Bruce Abrahamse is without a doubt a legend within our South African psy scene. Over the past 15 years he has gained the utmost respect from dance floors to organizers with his humble approach to music and life. If there was an individual who could capture the essence of psytrance it would be Bruce. It is no surprise that someone with such passion for music would take up numerous alter egos – from DJ Bruce (signed to Nexus Media), to his live psy act Solar Axis, his free form live project Spliff Politix and his latest progressive psy child Synchronist. With his set at the Psymedia Launch Party – Liquid Transitions coming up later this month, we thought it was the perfect opportunity to have  a bit of a history lesson, how Bruce’s numerous projects have grown in 2012, constant gigging, his overseas experience, progressive sounds and the direction our scene is headed.

Psymedia: Howzit Bruce! Let’s start off with the basics. You’ve been involved in the Cape Town psytrance scene for close to 15 years now, right? What was your first interaction with psytrance and when did you decide to start DJing?

Bruce:  It was 1996, and I was a regular at a club called The Fringe. It was an alternative club, and many an underage drunken night was spent there getting too drunk and head banging till the world spun. One such evening, as Fringe was closing, we started walking down the road, wondering what to do next. We ran into a friend who was walking in the opposite direction, with a look of wild abandon in his eyes. He told us about this place he had just been to, gave vague mystical directions like a character in a fantasy adventure and then disappeared into the mist. We followed his directions, entered a building, and took the lift to the top floor. The lift doors opened and our lives were changed forever… the club was called Logos. As we walked in, a sweet and spicy mix of incense and chai pulled us out of the stale beer stupor we were used to. There were teepees and pyramids, chill areas in the corners, smart drinks instead of alcohol, and the most intriguing music I had ever heard. As a rocker, I HATED techno… but this was… different. It was a year later, in the second Logos in Muizenberg, that the desire to start DJing really kicked in. It was also at Logos that I had my first ever gig – with 2 trance CDs, 4 trance vinyls, and Pink Floyds’ ‘Umagumma’

Psymedia: How long after did you decide to give production a go?

Bruce:  I have been into production for a lot longer than DJing actually. I used to play the guitar in little garage bands in High School, and spent many hours in my bedroom,  playing around with effects pedals, processors, and early multi tracking attempts, with backing drums courtesy of my little Casio keyboard – haha!  My first attempt with psy production was on early versions of Fruity Loops, and then in 1999 I bought a Roland MC-505 Groovebox and began experimenting with ambient and trance.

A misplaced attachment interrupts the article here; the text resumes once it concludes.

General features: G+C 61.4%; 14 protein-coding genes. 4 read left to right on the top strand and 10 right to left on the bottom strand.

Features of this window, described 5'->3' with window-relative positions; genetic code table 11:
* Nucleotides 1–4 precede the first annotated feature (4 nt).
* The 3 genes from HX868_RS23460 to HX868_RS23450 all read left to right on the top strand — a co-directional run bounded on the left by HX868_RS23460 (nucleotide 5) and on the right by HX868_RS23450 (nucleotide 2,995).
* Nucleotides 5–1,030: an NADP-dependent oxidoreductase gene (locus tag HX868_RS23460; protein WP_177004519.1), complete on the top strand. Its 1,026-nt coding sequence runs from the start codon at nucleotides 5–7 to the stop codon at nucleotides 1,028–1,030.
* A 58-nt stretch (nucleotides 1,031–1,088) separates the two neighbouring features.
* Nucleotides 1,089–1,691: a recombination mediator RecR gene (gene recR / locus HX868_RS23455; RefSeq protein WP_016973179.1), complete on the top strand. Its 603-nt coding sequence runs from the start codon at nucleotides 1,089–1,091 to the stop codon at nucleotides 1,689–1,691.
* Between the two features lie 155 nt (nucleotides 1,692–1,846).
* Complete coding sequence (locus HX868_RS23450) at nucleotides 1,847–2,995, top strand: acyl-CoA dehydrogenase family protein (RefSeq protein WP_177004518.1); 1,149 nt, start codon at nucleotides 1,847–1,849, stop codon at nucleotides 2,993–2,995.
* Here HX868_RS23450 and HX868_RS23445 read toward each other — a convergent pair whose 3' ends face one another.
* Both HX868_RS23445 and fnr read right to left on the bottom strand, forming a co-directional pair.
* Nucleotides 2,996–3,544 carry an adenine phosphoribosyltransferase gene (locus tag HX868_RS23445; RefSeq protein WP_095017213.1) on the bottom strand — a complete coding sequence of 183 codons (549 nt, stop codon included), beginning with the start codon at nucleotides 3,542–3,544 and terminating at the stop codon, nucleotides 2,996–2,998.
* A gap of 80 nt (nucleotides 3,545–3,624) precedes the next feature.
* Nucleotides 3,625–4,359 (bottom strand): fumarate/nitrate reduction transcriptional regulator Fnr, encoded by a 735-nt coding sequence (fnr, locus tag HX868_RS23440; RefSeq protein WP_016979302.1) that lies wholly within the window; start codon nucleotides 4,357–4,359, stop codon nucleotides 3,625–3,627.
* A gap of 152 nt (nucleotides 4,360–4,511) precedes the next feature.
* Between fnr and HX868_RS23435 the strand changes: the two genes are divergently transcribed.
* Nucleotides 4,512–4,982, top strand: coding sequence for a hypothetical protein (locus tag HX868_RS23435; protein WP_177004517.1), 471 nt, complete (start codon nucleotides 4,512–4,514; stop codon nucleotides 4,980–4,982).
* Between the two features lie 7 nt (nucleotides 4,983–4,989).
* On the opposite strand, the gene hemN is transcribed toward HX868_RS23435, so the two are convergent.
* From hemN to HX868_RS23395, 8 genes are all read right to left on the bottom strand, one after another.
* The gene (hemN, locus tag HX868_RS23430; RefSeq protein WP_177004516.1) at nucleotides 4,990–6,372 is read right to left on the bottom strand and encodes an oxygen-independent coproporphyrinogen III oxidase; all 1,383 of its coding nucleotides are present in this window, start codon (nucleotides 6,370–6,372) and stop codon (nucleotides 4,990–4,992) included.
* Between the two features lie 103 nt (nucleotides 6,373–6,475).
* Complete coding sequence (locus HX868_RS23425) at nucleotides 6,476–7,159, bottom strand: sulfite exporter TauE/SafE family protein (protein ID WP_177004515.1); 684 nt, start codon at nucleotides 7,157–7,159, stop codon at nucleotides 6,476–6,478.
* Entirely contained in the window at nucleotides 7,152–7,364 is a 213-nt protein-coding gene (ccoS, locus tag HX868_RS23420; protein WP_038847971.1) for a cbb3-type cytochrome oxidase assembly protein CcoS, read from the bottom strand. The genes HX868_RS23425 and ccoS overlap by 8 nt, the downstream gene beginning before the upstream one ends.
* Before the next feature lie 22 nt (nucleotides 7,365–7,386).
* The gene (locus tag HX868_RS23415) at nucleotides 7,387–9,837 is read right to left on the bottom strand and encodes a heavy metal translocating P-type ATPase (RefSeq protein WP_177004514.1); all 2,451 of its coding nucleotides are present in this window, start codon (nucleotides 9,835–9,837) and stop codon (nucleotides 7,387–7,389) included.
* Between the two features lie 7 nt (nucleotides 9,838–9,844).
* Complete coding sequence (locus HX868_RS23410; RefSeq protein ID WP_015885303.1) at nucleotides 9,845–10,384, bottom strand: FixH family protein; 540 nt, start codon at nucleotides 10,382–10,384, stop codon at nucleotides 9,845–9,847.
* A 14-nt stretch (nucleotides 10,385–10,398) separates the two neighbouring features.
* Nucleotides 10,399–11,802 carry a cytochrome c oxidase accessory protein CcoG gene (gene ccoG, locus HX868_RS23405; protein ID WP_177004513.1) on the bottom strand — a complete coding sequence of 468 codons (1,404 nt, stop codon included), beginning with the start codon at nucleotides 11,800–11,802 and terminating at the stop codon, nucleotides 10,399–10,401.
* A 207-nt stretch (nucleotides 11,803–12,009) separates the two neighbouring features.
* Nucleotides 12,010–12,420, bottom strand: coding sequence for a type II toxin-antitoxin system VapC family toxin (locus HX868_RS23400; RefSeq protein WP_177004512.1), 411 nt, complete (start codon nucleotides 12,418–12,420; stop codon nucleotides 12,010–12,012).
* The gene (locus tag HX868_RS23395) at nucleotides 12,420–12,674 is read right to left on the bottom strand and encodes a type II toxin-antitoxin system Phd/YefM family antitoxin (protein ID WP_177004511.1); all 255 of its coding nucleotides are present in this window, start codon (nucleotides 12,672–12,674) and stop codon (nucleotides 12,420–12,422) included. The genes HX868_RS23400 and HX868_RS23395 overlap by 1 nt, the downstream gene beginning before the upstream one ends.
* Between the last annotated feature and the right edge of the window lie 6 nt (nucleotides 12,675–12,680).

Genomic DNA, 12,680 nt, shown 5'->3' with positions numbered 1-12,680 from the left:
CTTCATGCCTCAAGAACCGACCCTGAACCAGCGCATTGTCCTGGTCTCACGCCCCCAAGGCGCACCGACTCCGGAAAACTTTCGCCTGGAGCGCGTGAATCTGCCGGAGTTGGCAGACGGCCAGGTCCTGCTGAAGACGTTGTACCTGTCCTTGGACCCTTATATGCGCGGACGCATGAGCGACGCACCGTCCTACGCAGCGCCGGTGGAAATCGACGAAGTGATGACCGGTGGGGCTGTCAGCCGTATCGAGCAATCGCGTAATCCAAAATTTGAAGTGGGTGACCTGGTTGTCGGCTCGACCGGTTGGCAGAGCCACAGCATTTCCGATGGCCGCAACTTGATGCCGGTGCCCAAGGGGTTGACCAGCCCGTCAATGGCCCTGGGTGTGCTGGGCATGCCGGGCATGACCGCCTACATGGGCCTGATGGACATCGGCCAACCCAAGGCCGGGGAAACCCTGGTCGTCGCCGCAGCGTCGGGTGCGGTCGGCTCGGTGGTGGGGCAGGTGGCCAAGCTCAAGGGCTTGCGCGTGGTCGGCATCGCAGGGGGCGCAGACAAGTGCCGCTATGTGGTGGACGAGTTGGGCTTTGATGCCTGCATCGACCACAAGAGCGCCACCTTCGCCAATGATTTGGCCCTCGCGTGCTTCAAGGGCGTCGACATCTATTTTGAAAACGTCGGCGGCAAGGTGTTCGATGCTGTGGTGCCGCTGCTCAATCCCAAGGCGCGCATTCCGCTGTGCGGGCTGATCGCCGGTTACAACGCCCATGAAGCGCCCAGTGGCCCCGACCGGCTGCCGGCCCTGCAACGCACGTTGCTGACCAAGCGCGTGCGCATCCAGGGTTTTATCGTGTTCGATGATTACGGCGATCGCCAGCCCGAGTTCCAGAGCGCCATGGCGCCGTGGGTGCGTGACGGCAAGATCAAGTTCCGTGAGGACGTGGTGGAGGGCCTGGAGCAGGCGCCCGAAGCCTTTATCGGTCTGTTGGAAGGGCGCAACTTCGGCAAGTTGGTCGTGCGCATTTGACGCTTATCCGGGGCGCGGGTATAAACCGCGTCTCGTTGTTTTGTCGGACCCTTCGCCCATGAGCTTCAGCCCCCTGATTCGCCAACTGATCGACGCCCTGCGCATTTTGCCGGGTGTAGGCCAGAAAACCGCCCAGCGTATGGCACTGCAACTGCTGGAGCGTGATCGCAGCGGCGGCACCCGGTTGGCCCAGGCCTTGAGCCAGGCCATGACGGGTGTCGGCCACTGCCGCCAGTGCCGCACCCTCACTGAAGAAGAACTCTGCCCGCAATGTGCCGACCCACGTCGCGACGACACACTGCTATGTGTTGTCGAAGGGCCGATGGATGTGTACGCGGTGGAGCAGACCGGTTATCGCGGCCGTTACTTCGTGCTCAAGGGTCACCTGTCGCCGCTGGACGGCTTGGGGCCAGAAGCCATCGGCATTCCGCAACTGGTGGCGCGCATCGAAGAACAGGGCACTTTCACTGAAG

Psymedia: You’re working on a number of awesome projects – Solar Axis, Spliff Politix and your latest Synchronist. How do all these projects fulfill your artistic needs?

Bruce:  Solar Axis, being my Psy live act, gives me the chance to take all the elements that I like in Psy and then find a new and unique way to express that sound through my own interpretation and style. It’s a process though. At first you feel free to write anything, and then you learn all these ‘restrictions’ required to ‘conform’ to the accepted sound… BUT then you realize that it is actually MORE of a challenge and more fun when you need to create an individual sound within those perceived confines.

Synchronist is my new Progressive Psy act. I’m really enjoying the new wave of progressive artists, and what was once a slightly lusterless and faded sound has now been injected with a new and fresh energy. There is much space in that tempo range to explore the funkier and deeper side of the musical universe, and definitely a space I was keen to explore further.

Spliff Politix is a freeform live project, and the only brief to myself was that there was no brief. There was no one sound or style that I wanted to write. It was essentially a title to tie together and try and make sense of a whole other world of genre hybrids that were forming and spawning in my head.  Ranging from 68bpm to 168bpm, with elements of world, chill, breaks, funk, rock, ethnic, futuristic, electronic and acoustic.

Psymedia: So do you have a full Sychronist set yet? Also tell me a little bit about a typical Bruce DJ set – what styles/artists do you generally cover?

Bruce: At the moment my Sychronist set consists of 70% DJ material and a handful of original Sychronist material. As the material grows, I will start playing Sychronist as a live act. But for now, I’m enjoying DJing the style, and digging the sounds coming from artists like Lyctum, Nitrodrop, Ghost Rider, Gaudium, Ace Ventura, Unseen Dimensions, etc. I also like to occasionally push it up a notch or two and enter that ‘grey’ area between Prog and Psy. Nothing past 142bpm,  but rolling deep liquid Psy with loads of progressive build and clarity.